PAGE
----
Saturday, August 11, 2012

Modern-day debtor prisons



Thousands are locked up in modern-day debtor prisons

 
BY SETH GALINSKY 
Jail time as punishment for not paying debts or court fines is on the rise in the United States.

The practice varies widely throughout the country and there are no centralized records to measure the clear trend.

According to a report released this month by the Brennan Center for Justice, "increasing numbers of states are creating new pathways to imprisonment based solely on criminal justice debt."

In Florida 20 court fees have been added since 1996. The North Carolina government instituted a surcharge in 2009 for payment plans. Inmates in Pennsylvania are kept in jail even if otherwise eligible for parole, unless they pay a $60 fee, the report notes.

A 2010 report by the American Civil Liberties Union states that "pay-to-stay programs have proliferated," where convicted prisoners are charged for their jail time. In one of the latest additions in November last year, the Riverside County Board of Supervisors in California approved charging prisoners there $142.42 per day.

In at least 13 states, courts even impose fees for requesting legal counsel despite the Miranda rights provision that "if you cannot afford an attorney, one will be provided for you." In Georgia, the "application fee" for a public defender is $50. Those who can't afford that are pressured into giving up their right to an attorney and pleading guilty. In Virginia the accused who are assigned a public defender can be charged more than $1,000 per felony charge.

Often, large fees are imposed for late payments of court fees and fines, which "effectively penalize people solely for being poor," notes the Brennan Center.

"Modern day debtors' prisons, that's exactly right," said Georgia attorney John Long in a July 20 phone interview. Long has helped win the release of several people jailed in Augusta, Ga., for inability to pay court fines and fees. Some owed money to privately owned probation companies assigned to "supervise" their probation, which was imposed because they couldn't immediately pay their fines. These probation company fees can amount to double or triple the original fine.

Incarceration for nonpayment of court debt is often carried out on the pretext of charges such as contempt of court, failure to appear or "willful refusal" to pay. Long has also filed a lawsuit challenging the practice as a violation of the U.S. Constitution, including the 14th Amendment right to equal protection.

Private probation companies
In Georgia, private probation companies also administer electronic monitoring and boast that it doesn't cost the government because the person being monitored pays.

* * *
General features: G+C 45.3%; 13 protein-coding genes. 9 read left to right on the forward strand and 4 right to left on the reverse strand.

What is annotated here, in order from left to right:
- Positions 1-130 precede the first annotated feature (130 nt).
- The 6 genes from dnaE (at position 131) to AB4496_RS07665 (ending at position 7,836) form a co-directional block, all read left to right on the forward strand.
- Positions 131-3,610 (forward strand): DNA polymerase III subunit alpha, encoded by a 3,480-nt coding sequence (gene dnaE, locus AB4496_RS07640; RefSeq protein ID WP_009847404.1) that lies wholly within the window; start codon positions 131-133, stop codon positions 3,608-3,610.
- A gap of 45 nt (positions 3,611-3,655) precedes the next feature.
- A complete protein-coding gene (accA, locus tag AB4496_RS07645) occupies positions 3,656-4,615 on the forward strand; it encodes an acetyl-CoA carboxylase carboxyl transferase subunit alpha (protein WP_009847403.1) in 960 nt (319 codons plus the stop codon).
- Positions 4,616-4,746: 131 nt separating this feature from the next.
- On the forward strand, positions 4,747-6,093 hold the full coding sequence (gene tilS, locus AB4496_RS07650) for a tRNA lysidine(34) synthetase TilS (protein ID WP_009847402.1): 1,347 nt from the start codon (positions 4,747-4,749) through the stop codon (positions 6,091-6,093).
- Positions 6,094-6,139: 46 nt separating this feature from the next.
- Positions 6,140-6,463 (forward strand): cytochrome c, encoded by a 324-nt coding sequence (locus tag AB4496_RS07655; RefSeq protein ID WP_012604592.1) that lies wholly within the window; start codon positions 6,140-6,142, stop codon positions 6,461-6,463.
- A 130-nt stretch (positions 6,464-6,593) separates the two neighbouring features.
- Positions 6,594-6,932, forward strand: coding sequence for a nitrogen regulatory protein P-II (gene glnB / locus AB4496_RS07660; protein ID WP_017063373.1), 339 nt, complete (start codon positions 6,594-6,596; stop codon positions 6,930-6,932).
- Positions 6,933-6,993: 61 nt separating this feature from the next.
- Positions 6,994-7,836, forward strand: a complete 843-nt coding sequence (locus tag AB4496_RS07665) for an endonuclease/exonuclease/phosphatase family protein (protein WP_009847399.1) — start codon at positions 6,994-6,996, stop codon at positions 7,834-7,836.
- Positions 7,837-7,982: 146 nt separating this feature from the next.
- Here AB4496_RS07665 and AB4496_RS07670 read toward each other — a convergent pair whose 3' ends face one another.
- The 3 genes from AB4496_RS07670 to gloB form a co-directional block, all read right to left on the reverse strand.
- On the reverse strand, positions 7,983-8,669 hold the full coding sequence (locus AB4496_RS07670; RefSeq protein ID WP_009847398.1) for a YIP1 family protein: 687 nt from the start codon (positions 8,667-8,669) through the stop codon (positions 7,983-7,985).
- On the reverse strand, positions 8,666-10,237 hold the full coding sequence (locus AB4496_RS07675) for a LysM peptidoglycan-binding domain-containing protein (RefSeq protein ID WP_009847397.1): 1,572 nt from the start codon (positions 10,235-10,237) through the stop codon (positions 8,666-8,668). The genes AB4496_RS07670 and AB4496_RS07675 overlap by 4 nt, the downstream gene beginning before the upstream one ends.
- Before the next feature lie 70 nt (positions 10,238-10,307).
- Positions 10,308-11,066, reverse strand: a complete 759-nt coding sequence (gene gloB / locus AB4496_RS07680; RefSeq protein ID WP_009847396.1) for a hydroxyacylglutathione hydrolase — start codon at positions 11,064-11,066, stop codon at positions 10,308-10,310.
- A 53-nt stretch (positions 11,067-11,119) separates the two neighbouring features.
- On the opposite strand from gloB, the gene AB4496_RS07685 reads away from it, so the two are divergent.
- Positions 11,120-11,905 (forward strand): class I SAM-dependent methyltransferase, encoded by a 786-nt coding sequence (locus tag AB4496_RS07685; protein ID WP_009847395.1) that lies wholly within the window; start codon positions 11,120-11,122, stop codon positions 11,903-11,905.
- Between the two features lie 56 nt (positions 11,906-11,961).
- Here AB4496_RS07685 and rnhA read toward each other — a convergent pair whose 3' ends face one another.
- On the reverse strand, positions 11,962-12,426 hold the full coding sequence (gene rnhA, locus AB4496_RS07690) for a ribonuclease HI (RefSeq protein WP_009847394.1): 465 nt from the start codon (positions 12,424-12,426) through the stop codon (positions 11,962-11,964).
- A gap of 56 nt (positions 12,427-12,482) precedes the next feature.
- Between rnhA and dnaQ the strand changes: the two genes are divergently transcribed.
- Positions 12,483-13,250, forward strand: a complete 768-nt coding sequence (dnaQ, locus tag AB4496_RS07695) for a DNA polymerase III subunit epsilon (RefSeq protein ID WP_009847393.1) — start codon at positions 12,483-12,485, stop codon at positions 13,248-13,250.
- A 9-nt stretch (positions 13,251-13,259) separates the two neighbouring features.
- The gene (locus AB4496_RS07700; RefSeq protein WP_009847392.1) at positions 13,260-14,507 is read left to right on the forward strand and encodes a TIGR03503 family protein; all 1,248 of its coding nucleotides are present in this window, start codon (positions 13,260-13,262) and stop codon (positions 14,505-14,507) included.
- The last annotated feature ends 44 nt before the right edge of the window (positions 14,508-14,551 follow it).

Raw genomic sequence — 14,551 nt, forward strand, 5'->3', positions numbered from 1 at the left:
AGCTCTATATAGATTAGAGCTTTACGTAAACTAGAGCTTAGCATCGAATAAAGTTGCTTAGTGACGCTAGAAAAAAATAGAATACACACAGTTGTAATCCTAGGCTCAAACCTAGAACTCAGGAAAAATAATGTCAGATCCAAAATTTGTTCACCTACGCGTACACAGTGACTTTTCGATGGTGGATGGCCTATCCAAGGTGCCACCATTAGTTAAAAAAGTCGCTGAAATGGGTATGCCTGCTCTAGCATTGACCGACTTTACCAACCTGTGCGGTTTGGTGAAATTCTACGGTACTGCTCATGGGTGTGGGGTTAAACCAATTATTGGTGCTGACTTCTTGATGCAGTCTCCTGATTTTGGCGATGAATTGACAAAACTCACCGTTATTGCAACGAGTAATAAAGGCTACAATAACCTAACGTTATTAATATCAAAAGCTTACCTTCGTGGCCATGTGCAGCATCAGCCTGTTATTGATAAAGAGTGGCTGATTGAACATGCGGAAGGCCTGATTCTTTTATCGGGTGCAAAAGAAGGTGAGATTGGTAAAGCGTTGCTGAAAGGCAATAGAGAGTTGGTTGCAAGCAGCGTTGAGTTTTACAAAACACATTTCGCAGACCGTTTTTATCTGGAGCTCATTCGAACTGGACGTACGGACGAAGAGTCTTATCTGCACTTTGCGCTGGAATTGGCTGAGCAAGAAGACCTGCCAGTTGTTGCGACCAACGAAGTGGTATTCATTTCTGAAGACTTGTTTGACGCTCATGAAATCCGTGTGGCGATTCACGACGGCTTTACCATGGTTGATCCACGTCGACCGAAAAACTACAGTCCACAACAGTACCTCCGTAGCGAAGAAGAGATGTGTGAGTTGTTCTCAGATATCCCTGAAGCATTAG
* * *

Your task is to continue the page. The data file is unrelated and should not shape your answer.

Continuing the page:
Over the last decade these companies have mushroomed in the U.S. In Georgia, there are three dozen private probation companies operating in hundreds of courts. In Augusta alone, Long said, at any one time there can be 175 people charged with misdemeanors in jail for falling behind on payment to one of these outfits.

"The probation companies are nothing but bill collectors, but they can lock you up if you don't pay," notes Long. "They make payday lending look cheap."

A judge in Alabama temporarily shut down operations of a private probation company and the imposition of fees by the Harpersville Municipal Court July 11, saying it was a "judicially sanctioned extortion racket."

Jailed for outstanding bills
Working people are also being jailed across the country for unpaid bills to private companies.

"More than a third of all U.S. states allow borrowers who can't or won't pay to be jailed," according to the Wall Street Journal.

Officials in McIntosh County near Tulsa, Okla., issued 1,500 debt-related arrest warrants in 2010, although most don't result in jail time, the Journal said.

A March 2011 article in the Minneapolis Star Tribune reported on several Minnesota residents jailed for alleged outstanding bills, ranging from $300 owed to a lumber yard to unpaid credit card debt.

"Laws allowing for the arrest of someone for an unpaid debt are not new," the Tribune reported. "What is new is the rise of well-funded, aggressive and centralized collection firms … that buy up unpaid debt and use the courts to collect."

http://www.themilitant.com/2012/7631/763152.html

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